Same goes for distance running for most sprinters. It's an irrelevant weakness, unless you're interested in being able to run distance at times, in which case you'd want to get training in that skill.

So, if I decide to study TKD, any weakness in the system (such as a lack of ground game) isn't really relevant if I'm only interested in it for its own sake, or I want to compete in TKD competitions. But if I'm studying for overall fighting ability (or something like MMA competition), I'd need to know about that weakness in my training, so I can decide how (or, indeed, whether) to remediate it.
You are basically agreeing with my original point - all strengths and weaknesses are contextual - hence the example of the sprinter and marathoner using different training and nutrition to achieve their desired outcomes :D
 

Kung Fu Wang

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Punch without block -> clinch happens often with boxers and grapplers (trained in MMA). So, I do not understand the statement "no block, no clinch. "
Block - your arm contacts your opponent's arm.
Clinch - your arms tangle with (wrap around) your opponent's arms.

Without block, there will be no clinch.

The above sequence is three moves to one. This violates the actionreaction principle. Grabbing and pulling a jab is a low probability move.
I don't block a jab. I throw a fake punch, when my opponent blocks it, I pull his blocking arm.

The "switch hands" is 2 moves. When you pull your opponent's

- wrist, your other hand can punch him. If you are a striker, this is good enough.
- elbow and attack with other hand, it can be considered as 1 move.

If you can obtain a clinch, you have created punching opportunity. The other way around is not true. The throwing art is more complicate than the striking art.
 
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marvin8

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Block - your arm contacts your opponent's arm.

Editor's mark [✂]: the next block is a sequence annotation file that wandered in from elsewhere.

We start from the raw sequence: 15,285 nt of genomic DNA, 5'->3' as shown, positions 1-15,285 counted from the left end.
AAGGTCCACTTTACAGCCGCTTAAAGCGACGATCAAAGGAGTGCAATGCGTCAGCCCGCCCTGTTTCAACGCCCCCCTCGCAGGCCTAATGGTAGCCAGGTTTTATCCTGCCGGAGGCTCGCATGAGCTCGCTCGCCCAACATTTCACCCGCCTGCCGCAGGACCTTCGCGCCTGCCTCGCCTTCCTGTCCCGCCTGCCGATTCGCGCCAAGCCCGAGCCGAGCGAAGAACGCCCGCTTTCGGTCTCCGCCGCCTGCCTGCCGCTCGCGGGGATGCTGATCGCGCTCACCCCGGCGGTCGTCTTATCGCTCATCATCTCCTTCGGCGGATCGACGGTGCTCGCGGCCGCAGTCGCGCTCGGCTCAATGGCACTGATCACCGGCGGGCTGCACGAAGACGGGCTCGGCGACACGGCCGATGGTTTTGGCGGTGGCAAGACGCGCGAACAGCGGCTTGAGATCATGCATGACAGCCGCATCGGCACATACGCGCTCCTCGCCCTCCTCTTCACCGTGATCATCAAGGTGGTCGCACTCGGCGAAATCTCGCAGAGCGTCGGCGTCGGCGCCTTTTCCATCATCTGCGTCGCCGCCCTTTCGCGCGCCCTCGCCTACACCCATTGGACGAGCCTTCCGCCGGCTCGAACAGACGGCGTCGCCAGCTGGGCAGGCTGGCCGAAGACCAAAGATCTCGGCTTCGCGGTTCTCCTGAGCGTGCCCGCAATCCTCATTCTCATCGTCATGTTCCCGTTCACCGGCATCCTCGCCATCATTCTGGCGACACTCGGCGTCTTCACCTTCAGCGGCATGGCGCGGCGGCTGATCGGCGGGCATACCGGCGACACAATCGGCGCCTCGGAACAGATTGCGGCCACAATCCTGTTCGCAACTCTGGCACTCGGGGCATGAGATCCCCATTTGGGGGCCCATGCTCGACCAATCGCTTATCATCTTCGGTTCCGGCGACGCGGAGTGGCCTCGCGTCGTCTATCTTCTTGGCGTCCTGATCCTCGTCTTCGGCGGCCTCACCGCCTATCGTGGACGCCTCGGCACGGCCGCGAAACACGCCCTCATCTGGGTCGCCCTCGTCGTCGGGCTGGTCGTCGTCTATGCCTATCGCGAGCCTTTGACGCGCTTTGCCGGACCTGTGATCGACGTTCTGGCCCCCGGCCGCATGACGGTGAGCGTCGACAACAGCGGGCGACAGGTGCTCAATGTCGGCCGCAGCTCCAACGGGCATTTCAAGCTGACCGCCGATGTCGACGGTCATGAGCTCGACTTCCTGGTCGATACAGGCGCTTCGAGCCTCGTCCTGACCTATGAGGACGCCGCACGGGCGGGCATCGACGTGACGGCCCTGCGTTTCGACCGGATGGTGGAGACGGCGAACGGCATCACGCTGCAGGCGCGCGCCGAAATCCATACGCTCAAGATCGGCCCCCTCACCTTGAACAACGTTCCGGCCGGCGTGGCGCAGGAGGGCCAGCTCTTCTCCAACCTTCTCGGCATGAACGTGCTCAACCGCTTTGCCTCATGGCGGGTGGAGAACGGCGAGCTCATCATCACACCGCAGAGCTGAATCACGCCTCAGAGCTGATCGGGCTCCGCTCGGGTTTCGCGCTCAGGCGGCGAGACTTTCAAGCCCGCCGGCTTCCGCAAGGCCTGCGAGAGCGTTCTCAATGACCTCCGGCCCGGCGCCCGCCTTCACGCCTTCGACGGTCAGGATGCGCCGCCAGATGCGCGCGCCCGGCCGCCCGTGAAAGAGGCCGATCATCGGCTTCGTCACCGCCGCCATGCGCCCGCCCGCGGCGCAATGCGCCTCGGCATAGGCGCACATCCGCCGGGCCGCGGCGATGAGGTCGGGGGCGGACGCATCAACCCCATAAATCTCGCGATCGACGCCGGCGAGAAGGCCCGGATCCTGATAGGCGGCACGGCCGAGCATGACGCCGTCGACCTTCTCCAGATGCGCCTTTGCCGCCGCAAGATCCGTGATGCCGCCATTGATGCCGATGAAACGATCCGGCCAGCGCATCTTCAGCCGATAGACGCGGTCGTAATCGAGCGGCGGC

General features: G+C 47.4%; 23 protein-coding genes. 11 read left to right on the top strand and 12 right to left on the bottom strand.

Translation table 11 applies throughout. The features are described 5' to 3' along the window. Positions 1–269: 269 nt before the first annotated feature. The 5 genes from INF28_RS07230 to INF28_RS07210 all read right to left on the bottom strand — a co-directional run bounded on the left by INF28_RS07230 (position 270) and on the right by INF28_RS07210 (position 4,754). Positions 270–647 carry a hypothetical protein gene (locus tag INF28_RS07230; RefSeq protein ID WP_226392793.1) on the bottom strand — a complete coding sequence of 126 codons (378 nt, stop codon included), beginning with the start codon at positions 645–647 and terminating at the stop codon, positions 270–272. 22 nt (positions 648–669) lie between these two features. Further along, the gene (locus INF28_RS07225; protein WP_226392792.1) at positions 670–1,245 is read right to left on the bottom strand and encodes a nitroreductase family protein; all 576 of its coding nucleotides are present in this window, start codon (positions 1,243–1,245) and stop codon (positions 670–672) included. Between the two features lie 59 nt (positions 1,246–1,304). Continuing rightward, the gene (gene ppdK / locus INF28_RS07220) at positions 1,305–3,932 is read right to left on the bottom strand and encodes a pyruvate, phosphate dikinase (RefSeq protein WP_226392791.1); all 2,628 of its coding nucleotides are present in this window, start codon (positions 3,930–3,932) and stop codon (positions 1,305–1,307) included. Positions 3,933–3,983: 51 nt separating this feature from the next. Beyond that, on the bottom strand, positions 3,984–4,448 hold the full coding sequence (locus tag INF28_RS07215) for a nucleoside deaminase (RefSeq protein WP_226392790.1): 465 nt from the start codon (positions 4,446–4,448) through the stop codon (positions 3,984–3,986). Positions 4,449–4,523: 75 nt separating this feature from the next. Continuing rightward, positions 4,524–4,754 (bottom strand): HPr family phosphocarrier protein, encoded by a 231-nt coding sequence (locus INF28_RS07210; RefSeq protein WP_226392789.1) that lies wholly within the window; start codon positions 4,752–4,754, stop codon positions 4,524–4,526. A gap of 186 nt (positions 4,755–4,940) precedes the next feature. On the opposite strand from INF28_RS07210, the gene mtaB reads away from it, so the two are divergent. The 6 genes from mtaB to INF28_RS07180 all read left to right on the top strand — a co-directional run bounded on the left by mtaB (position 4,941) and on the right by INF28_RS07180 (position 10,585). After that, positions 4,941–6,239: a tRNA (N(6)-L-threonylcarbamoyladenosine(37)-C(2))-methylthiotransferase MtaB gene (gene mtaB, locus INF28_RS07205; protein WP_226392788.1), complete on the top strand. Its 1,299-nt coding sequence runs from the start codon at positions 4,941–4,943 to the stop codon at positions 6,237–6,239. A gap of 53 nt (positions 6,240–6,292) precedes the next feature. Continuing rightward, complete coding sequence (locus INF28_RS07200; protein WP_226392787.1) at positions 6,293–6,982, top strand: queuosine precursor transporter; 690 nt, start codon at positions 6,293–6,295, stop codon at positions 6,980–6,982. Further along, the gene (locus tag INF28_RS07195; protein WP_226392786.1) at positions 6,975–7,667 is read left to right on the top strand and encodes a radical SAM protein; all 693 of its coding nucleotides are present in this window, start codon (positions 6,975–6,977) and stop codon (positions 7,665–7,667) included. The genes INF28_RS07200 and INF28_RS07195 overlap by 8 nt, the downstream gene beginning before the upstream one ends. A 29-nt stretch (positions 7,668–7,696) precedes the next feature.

Clinch - your arms tangle with (wrap around) your opponent's arms.

Without block, there will be no clinch.
I still don't understand. Typical punch to clinch, without block.


I don't block a jab. I throw a fake punch, when my opponent blocks it, I pull his blocking arm.

The "switch hands" is 2 moves. When you pull your opponent's

- wrist, your other hand can punch him. If you are a striker, this is good enough.
- elbow and attack with other hand, it can be considered as 1 move.

If you can obtain a clinch, you have created punching opportunity. The other way around is not true. The throwing art is more complicate than the striking art.
Oh, got it. I've never seen anyone extend their arm exposing their face, while not moving their head to "block" a jab. Six ways to defend against a jab, no block.

bB4WPex.gif


You do three moves: 1) jab-grab 2) pull-step 3) switch hands, push, cut
 
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Cross-training is quite normal these days. From the responses, it is clear a lot of people are influenced by competition-fighting and sparring against other styles. This illustrates how the culture and environment alters the way we approach the martial arts. Western boxing is instrumental in a lot of training now - both the punching and the footwork. That makes sense because boxing has been around as a fighting-sport a lot longer than the modern martial arts tournaments.
 

marvin8

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Oh, got it. I've never seen anyone extend their arm exposing their face, while not moving their head to "block" a jab. Six ways to defend against a jab, no block.
I meant to add that fighters may parry. catch, etc. jabs too. Some may just freeze with their guard covering their face. However, that is not advisable because the opponent could pull the guard down, grab and push, etc.

Here Usman pulls Masvidal's pull (step back) and parry, then KOs him.

j3rsBrE.gif


Daniel Cormier enters clinch by controlling the hands, long guard, slipping, then head control to underhook (no block).

DmNxYhs.gif
 
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Tony Dismukes

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If you try to integrate striking art and throwing art, boxing cannot help you to achieve your goal.
Boxing won't teach you how to throw, but it can absolutely help you get better at achieving a clinch from which to execute a throw. Becoming proficient at boxing has made me much better at getting the clinch against a striker.